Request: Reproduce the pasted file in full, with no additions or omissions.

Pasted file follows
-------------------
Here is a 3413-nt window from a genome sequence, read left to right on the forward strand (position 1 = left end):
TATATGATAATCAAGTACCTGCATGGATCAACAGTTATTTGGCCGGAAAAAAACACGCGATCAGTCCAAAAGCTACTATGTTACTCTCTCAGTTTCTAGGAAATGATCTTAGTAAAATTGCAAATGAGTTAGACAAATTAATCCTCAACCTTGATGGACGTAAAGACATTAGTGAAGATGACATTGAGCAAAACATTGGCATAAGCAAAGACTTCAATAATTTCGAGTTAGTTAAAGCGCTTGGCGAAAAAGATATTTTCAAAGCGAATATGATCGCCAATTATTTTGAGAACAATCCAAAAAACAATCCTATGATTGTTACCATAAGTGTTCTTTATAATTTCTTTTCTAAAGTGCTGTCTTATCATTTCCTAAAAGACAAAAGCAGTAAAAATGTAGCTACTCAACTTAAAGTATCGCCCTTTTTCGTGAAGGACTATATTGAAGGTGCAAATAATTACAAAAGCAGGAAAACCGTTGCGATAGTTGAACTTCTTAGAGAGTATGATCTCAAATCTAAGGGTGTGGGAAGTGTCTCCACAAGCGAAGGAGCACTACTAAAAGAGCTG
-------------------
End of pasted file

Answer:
Here is a 3413-nt window from a genome sequence, read left to right on the forward strand (position 1 = left end):
TATATGATAATCAAGTACCTGCATGGATCAACAGTTATTTGGCCGGAAAAAAACACGCGATCAGTCCAAAAGCTACTATGTTACTCTCTCAGTTTCTAGGAAATGATCTTAGTAAAATTGCAAATGAGTTAGACAAATTAATCCTCAACCTTGATGGACGTAAAGACATTAGTGAAGATGACATTGAGCAAAACATTGGCATAAGCAAAGACTTCAATAATTTCGAGTTAGTTAAAGCGCTTGGCGAAAAAGATATTTTCAAAGCGAATATGATCGCCAATTATTTTGAGAACAATCCAAAAAACAATCCTATGATTGTTACCATAAGTGTTCTTTATAATTTCTTTTCTAAAGTGCTGTCTTATCATTTCCTAAAAGACAAAAGCAGTAAAAATGTAGCTACTCAACTTAAAGTATCGCCCTTTTTCGTGAAGGACTATATTGAAGGTGCAAATAATTACAAAAGCAGGAAAACCGTTGCGATAGTTGAACTTCTTAGAGAGTATGATCTCAAATCTAAGGGTGTGGGAAGTGTCTCCACAAGCGAAGGAGCACTACTAAAAGAGCTG